‘Construction and opioids go really well together’: One industry’s battle with drug addiction
Logan Carroll started drinking at 12, smoking weed at 13 and was doing cocaine in high school.
His love of oxycodone began when he got his wisdom teeth out at age 16 and tried Percocet for the first time.
He became an IV drug user at 19, injecting heroin and, later, after he moved out west from Ottawa, “purple putty” a dangerous mix of drugs including the potent opioid fentanyl.
But it was while working as a general labourer that his addiction to hydromorphone, methadone and fentanyl flourished.
“Construction and opioids go really well together,” said Carroll.
“At the beginning when I was using hydromorphone, I was better at my job. I was more consistent. I enjoyed working more because I felt good. Nothing mattered. Even if I was doing something I didn’t want to do if I was on opioids, it made no difference, you know?”
The St. Mark High School grad is thin and healthy looking, well-groomed with his brown hair swept back and his beard neatly trimmed. He tells his harrowing story of drug use, overdosing and recovery honestly and openly over a lunchtime burger at a Barrhaven restaurant.
“In the recovery world, there’s a lot of anonymity and hiding, people getting well and then not talking about it. I don’t agree with that,” he said. “I’ve talked about it many times. It’s more helpful than it is damaging.”
He explains how drugs allowed him to soldier on through whatever gruelling job he was doing at the time: landscaper, sheet metal worker, parts puller at an auto wrecker.
“I started to attribute me being good at my job with me being on drugs.”
He came back to Ottawa from the west in 2016. His mother is terminally ill. His father, the primary caregiver, had suffered a stroke, though he has since recovered. His older brother has cerebral palsy. For a time, Carroll was the primary caregiver to all three.
Carroll survived his addiction and has been in recovery since October 2016. He still works as a labourer, clearing snow in winter, landscaping and laying interlock brick in better weather. Sober and saving money that used to get sucked up by his addiction, he has plans to set up his own landscaping company in Ottawa.
He’s one of the lucky ones.
I started to attribute me being good at my job with me being on drugs,” says Logan Carroll. Jean Levac JEAN LEVAC / POSTMEDIA NEWS
Few occupations are as vulnerable to opioid addictions — and rocked by overdose deaths — as construction workers and general labourers. A report last fall by the BC Coroners Service found 55 per cent of that province’s overdose deaths were workers in the construction and transportation industry. A 2018 study by the Massachusetts Department of Public Health found that construction workers in that state were six times more likely to die of opioid overdose than any other occupation.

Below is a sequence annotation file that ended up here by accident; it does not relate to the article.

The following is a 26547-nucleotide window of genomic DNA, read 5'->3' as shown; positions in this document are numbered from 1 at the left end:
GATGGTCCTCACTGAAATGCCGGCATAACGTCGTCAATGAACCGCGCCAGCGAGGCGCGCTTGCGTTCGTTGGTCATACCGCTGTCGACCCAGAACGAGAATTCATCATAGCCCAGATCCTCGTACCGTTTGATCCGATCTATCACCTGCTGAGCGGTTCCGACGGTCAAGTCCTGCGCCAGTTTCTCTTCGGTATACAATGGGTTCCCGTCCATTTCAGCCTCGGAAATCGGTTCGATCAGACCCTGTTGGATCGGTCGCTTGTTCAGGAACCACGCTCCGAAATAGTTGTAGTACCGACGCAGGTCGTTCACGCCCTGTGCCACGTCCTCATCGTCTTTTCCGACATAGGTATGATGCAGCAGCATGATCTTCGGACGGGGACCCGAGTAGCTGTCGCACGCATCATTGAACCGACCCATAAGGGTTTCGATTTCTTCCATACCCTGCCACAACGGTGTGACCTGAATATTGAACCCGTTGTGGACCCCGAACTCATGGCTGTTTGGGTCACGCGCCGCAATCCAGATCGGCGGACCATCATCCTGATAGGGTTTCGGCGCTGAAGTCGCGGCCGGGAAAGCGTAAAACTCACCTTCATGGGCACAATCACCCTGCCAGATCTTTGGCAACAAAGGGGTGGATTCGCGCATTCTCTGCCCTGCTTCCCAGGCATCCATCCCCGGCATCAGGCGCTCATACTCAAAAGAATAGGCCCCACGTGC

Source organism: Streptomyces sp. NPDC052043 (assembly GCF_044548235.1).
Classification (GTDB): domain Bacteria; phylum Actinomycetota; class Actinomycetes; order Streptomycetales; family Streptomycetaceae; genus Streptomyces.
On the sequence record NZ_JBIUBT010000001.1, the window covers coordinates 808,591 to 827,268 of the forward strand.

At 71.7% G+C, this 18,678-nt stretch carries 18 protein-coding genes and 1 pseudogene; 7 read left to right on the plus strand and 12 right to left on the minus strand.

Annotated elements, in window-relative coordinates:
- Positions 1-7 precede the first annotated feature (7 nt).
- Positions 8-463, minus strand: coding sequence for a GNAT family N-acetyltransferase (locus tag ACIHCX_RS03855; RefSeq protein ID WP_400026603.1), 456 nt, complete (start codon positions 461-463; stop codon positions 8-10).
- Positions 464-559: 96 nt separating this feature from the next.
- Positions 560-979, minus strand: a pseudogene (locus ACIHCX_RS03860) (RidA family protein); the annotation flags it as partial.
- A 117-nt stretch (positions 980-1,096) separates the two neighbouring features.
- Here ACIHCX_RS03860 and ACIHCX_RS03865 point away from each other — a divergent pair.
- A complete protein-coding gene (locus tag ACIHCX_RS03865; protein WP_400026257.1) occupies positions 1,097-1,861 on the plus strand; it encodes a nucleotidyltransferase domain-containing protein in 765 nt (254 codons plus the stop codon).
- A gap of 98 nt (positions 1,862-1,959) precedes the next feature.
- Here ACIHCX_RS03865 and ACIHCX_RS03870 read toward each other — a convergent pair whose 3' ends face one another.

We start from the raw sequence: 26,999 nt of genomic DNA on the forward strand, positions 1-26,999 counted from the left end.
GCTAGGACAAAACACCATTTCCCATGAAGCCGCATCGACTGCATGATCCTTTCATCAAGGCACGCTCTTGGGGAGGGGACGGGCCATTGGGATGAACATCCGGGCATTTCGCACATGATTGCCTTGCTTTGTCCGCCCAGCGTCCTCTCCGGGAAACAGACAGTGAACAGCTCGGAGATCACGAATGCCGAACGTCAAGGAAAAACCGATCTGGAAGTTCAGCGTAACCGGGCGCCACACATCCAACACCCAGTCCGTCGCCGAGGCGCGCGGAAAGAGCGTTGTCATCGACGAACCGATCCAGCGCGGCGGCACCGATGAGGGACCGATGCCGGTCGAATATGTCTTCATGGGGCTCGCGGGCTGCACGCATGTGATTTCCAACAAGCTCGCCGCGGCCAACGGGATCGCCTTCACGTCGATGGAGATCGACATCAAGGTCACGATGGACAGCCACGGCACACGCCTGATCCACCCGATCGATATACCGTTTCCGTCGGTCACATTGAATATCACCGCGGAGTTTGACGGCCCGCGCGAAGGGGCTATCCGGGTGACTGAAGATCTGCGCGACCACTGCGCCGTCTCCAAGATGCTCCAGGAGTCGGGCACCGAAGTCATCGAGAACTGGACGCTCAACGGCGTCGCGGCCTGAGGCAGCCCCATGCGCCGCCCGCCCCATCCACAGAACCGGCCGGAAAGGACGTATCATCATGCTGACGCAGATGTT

It’s a trend that’s being seen across North America, said Arlene Dunn, deputy director of Canada’s Building Trades Union, which represents more than 500,000 construction workers and skilled tradespeople in Canada.
“It’s just the nature of the jobs we do,” Dunn said. “Heavy-duty work that takes its toll on the body — lifting, climbing — heavy work that’s prone to injury.”
That pressing need to work through the pain, be it physical or psychological, is what puts labourers at such risk in the opioid epidemic.
“Look at construction sites and see some of this happening,” she said. “Construction work opportunities are usually short. Typically, our folks go to a job site, try to get as many hours as they can, then go on to the next job.
“Unfortunately, when they do get hurt on the job, they go to their family physician or an emergency clinic, grab something for pain, then go back to work.”
The death toll from Canada’s opioid epidemic is staggering. The Public Health Agency of Canada reports more than 9,000 Canadians died from overdose deaths between January 2016 and June 2018. In B.C. alone, 1,489 people died of illicit opioid overdose in 2018. That’s more than four people a day.
B.C. leads the way when it comes to tracking and reacting to opioid deaths, but what has happened on the West Coast is quickly spreading east.
“It’s staggering when you look at the small provinces and see how quickly the numbers are catching up to the larger provinces,” Dunn said.
While the emergence of fentanyl — a synthetic opioid 100 times more powerful than heroin — has made the problem deadlier, the use of narcotics in the construction industry is nothing new. It appeared on Dunn’s radar some 15 years ago, when the union discovered it was paying an enormous bill for pharmacy dispensing fees through its health plan.
“What we noticed is we had one particular pharmacy where we had spent $1.8 million in one year just for one construction union in prescription fees. We said, ‘This doesn’t seem right. Something is wrong.’ When we tracked it, we found out that it was for methadone.”